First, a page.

Also, at least part of the increase in common delinquency can be attributed to the loss of cartel authority in their territories, as they are attacked by both the federal government and their rivals, and splinter. Read the news carefully and you'll see it. Some of Mexico's safest cities were safe precisely because the local cartels were doing the policing of common crime. When you take out the top leadership and they begin to splinter, those cartel policing functions are lost and the rateros you complain of come out of the woodwork. I don't know much about the domestic situation in the US, but I've heard that the street crime in some of your cities such as Boston is also similarly controlled by the mafia.

The alternative to presidente calderon's war is to surrender to the grupos?

If marijuana were legal the cartel leadership could run their businesses legally and instead of hiring those sicarios to settle disputes, they could turn to the justice system, and compete through good old-fashioned market competition, not through superior firepower. When was the last time you heard of the executives of a North American alcohol or tobacco company hiring hitmen to kill their rivals? And I suggest using strong public education campaigns to warn about the harmful effects of recreational drugs and make them less attractive.

Gloomy About The Future Of Mexico...

by michoacan, Saturday, February 19, 2011, 11:13 (3942 days ago) @ Scott

But I thought many of the killings are over amfetaminas and heroin. If it were only over mota then this would be easy to fix. In michoacan la familia for instance handles amfetaminas. If mota were made legal would it not drive los carteles to something else that still is not illegal? The only thing I can say is no matter what the people of mexico are in for a long and sad wait for security and justice. Thank you all.

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The Future Of the World...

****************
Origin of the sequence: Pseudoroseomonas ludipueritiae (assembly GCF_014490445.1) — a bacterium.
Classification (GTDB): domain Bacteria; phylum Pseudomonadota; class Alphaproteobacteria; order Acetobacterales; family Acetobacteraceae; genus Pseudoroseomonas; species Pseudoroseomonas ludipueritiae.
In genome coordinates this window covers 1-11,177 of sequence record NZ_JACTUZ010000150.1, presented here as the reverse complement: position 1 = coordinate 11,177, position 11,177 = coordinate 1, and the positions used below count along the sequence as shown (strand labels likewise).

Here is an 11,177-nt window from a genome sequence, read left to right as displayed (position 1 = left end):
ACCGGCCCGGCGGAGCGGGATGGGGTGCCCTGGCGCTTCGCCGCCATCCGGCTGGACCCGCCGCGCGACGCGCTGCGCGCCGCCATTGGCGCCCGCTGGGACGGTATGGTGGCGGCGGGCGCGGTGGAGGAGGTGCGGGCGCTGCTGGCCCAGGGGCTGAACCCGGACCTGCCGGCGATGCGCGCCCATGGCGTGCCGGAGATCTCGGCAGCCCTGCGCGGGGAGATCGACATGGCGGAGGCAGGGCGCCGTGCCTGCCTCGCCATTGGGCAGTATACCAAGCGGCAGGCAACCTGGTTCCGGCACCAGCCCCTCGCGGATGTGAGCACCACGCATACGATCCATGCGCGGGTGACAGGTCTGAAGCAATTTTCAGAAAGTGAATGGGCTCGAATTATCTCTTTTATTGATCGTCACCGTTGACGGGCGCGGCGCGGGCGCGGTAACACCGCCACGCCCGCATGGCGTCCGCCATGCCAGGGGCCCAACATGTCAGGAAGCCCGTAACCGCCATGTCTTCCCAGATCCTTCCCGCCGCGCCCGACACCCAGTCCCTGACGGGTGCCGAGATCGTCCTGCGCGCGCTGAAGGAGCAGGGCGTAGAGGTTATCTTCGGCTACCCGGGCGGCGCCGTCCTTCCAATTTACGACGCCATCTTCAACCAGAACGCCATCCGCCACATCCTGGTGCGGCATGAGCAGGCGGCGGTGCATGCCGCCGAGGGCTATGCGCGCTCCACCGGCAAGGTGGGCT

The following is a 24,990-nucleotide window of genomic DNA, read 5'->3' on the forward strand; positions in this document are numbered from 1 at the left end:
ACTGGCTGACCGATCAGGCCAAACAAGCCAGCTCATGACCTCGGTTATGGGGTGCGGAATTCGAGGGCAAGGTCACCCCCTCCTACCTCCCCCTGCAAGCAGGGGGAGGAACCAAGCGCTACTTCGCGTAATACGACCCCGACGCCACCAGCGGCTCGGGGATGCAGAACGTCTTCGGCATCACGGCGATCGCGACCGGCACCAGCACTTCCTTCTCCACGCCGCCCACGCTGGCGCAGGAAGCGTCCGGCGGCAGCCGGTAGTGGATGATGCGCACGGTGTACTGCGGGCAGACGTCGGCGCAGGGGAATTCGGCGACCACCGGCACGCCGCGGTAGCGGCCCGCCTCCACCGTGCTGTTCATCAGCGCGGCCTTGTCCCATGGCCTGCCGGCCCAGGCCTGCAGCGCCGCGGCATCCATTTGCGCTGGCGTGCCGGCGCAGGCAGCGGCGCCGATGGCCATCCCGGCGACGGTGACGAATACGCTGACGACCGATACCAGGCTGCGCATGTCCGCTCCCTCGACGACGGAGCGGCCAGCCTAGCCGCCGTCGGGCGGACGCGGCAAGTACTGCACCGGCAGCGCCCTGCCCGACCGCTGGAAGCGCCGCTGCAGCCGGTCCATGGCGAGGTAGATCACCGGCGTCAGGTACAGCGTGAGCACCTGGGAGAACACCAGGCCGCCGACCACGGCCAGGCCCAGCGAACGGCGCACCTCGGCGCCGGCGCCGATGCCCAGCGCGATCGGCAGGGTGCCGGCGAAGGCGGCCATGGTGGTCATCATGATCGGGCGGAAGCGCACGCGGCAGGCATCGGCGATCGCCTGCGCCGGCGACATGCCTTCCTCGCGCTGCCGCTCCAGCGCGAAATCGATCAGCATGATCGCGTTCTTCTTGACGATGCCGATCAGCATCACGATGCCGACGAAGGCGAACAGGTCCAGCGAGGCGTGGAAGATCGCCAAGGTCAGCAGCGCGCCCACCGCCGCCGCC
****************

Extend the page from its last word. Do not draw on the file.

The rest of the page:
by ZihuaRob ⌂ @, Zihuatanejo, México, Saturday, February 19, 2011, 12:01 (3942 days ago) @ michoacan

The killings are over territorial control for the movement of mostly intoxicants. This was not a problem until the federal government upset the balance. I believe Zihuatanejo enjoys the relative peace and tranquility it does because someone powerful is firmly in control of this area, but if a dispute were to occur because of government intervention, then we could easily end up like Acapulco.

Yes, even speed and smack should be legal because there is a multi-billion dollar a year demand for them in the USA, and keeping them illegal only ensures there will be a black market controlled by violent criminals (Prohibition Lesson #1). But as long as a majority of sheeple cling to the idea that it is okay to impose their morality on others, there will be growing conflict and chaos. Just like you're seeing in the Middle East: the longer the lid is kept on a pressure cooker with a fire burning under it the greater the eventual explosion. You've got to allow folks to burn off that steam, whether it be with a joint, a drink, a syringe or a pill.

The Future Of the World...

by Gringo Viejo @, Kansas/Zihuatanejo, Sunday, February 20, 2011, 14:15 (3941 days ago) @ ZihuaRob

Glad to see you open the subject about the Middle East. Our "Leaders" who think they can impose democracy on a society (aka Vietnam, Irag, etc) should take a close look. Democracy comes from within, not from being imposed by external moralists.

Do you think we (USA)will ever learn that we can't be the world's policeman and impose our social values on others. They have to do it themselves. Much better to stay home and police ourselves----

Hell, our politicians can't even see that 57 cents of every federal dollar spent is borrowed money and 58 cents of every dollar goes out in the form of checks to individuals. How long do they think this can go on? We have more than enough problems at home without trying to be the second coming of the Roman Empire.

MAY DAY! MAY DAY! I'm going donw in flames!

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The heck with the middle East